Really though that’s not your point is it? That’s all window dressing.

YOu say “If he truly wanted to help this family, a 20k compensation would have been sufficient”.

That’s the nub of it to you, isn’t it? Not what he did or how he did it, or why, but the amount of profit he made?

That is what I call “exceeding the speed limit of making money”. This chaps some people’s butts to no end, and they always know how much is too much. Take whatever that person makes, ad on what they think they ought to make if everyone wasn’t against them, and that is the most anyone ought to make.

Anyone who makes more than that is the devil in disguise.

What a load of hooey.

There are grafters thieves and chiselers who deserve to be hanged, but you can’t pick them out by the amount of money they make.

No, one of the drawbacks of living in a free country is that everyone else has the same freedom you do, and if it p*sses you off that they are doing better than you, there isn’t much you can do about it.

Re: Is this Ethical? - Posted by Dfree

Posted by Dfree on June 17, 2003 at 01:48:05:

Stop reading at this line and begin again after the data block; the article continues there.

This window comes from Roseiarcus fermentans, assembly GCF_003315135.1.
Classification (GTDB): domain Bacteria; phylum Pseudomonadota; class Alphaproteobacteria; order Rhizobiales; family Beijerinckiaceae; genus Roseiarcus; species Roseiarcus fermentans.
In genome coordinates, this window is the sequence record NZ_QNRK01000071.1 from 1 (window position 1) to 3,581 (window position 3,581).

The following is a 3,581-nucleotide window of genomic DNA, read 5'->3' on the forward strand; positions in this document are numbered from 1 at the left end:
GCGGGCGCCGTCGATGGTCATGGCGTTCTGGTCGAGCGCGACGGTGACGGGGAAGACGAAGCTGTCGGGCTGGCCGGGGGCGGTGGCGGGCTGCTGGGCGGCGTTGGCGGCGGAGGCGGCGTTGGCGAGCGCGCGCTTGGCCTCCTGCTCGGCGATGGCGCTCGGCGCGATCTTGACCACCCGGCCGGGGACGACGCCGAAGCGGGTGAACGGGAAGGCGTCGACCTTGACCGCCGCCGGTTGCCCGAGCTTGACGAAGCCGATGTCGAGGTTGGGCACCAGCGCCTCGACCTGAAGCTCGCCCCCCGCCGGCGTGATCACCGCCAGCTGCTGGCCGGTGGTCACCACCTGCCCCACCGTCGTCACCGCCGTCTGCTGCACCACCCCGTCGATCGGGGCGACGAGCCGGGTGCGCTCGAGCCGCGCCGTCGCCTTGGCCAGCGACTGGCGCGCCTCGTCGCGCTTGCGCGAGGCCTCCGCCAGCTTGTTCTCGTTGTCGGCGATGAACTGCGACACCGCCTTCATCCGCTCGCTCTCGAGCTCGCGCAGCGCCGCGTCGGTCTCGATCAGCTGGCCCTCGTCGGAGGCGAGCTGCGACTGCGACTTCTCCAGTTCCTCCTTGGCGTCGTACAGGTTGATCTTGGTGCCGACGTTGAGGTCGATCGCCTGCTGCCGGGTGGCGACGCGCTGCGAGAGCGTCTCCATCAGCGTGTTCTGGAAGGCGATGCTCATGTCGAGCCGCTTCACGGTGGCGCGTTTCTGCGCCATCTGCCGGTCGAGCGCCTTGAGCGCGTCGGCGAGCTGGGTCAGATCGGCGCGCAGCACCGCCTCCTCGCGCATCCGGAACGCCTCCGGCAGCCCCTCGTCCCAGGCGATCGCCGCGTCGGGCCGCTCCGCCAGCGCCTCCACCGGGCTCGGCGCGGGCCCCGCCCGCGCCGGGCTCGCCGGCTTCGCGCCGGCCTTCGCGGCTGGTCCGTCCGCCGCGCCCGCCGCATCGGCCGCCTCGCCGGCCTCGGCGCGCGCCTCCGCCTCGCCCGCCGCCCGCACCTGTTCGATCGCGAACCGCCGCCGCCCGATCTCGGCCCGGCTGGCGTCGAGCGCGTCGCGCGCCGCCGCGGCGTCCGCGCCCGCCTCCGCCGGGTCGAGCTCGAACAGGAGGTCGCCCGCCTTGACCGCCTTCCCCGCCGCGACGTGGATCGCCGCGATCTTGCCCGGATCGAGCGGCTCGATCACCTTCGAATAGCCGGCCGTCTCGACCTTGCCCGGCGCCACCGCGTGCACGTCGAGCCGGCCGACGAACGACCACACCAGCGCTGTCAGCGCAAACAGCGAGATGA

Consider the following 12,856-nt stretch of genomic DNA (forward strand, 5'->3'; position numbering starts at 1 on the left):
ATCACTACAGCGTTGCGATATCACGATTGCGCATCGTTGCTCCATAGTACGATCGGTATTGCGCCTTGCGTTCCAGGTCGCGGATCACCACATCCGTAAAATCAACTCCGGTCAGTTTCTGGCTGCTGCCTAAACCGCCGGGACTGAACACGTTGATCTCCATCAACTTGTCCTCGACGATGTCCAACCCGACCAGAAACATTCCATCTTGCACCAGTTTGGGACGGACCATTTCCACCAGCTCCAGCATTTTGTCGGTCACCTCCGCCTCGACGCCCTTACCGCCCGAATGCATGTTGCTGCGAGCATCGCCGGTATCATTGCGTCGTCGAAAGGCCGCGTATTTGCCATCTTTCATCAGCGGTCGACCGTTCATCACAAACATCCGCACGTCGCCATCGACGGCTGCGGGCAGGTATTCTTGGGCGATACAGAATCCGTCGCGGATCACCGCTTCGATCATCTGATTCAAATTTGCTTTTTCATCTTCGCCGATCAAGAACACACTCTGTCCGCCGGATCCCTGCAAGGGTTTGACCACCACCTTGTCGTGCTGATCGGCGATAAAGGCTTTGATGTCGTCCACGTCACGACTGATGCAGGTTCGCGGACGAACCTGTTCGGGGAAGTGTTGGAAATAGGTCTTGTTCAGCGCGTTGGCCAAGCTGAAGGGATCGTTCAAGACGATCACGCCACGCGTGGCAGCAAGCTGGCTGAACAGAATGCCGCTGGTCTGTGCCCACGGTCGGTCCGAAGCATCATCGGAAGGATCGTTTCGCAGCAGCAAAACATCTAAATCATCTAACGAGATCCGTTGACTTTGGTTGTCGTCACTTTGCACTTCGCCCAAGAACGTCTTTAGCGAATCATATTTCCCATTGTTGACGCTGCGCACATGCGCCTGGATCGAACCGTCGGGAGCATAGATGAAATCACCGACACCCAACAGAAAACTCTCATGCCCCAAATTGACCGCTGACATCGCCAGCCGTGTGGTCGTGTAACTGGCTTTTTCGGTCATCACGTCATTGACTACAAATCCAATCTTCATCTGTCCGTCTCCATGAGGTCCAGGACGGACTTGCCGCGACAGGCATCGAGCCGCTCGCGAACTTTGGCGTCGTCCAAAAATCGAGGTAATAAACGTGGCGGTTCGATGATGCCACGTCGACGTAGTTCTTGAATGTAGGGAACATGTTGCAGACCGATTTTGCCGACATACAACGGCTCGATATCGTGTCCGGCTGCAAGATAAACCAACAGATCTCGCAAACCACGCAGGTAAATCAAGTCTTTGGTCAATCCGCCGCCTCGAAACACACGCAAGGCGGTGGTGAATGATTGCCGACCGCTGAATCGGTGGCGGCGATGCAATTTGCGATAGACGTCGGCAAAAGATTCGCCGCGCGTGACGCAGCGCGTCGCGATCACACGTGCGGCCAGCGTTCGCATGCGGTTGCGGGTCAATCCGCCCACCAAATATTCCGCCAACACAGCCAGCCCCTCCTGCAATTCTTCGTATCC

To sum up this discussion we should return to the original question Ryan posed.

Is This Ethical?

The answer to that question comes from one of our most core beliefs/worldview.
Socialism or Capitalism.

If you think our sole purpose in business is to provide services and meet the needs of our society while making sure there’s a fair share of profit losses and gains, no one wins and no one ever loses, no one should turn out better or more worse than their fellow citizen, then you could side on the unethical side. RYAN

If you think our sole purpose in business is to service and meet the needs of our society with the most advance technology,productivity and/or innovation available to you all the while expecting and preparing for maximum profits in the process, then you will side on the ethical side.JoeK

Any other arguments will fall on deaf ears, because at the base of it all you are speaking two totally different languages.

Re: Is this Ethical? - Posted by Joe Kaiser

Posted by Joe Kaiser on June 17, 2003 at 24:36:52:

You insult people when you assume they are poor helpless souls
who don’t know what’s best for them.

They’re not . . . and they do.

You said that they are the victims of someone who’s “literally
taking away all that they have.”

No . . . they got $100k.

I’d do this deal in a heartbeat. Locking up $100k for someone
who, left on his own, might lose everything, is a good and
valuable service.

Certainty is worth a lot. The “bird in the hand” thing is worth a